Price estimates for the 2006-2007 season were on target for $13 per 100 pounds of rice compared with the $10 per 100 pounds it had been, according to a December 2007 report by Colin Carter, a professor of agricultural and resource economics at the University of California at Davis. He did the report for plaintiffs' attorneys, and it is filed in one of the lawsuits against Bayer in U.S. District Court in Missouri.
But the momentum for rice changed on Aug. 18, 2006. The Department of Agriculture said trace amounts of LLRICE 601, a genetically modified rice strain, had found its way into the rice supply, according to court documents filed in the case against Bayer CropScience. At the time, LL601 was illegal in the United States. In November 2006, however, the USDA's Animal & Plant Health Inspection Service deregulated the genetically engineered variety of long-grain rice.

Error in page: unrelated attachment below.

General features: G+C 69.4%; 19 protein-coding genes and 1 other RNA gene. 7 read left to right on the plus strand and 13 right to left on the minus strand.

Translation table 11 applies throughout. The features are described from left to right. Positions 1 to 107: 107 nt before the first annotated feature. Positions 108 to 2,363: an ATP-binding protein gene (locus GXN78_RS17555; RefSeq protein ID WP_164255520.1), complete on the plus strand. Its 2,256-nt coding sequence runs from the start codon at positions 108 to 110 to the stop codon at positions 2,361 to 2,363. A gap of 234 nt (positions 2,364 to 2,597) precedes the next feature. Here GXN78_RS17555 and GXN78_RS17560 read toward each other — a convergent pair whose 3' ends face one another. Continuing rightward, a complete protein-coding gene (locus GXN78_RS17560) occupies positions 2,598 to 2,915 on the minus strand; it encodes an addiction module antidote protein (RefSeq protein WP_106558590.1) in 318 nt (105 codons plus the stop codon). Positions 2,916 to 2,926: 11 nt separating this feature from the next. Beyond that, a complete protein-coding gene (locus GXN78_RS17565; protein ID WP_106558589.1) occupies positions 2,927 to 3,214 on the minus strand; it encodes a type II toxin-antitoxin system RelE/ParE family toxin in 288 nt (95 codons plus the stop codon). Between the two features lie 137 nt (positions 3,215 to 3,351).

"The Aug. 18, 2006, event hit the market like a big lead weight and suddenly changed the market dynamics and sent the rice futures down sharply," Carter wrote.
Within days of the announcement, the EU said it needed proof that the U.S. rice was 100 percent free of genetically modified rice. Other countries also put limits on U.S. rice.
The news hit just as the 2006 U.S. long-grain rice harvest was starting, hurting the entire sale of the crop and of the rice in storage at the time, Carter wrote.
U.S. long-grain rice exports declined by about 20 percent from August 2006 through July 2007, compared with the same period a year earlier, Carter wrote.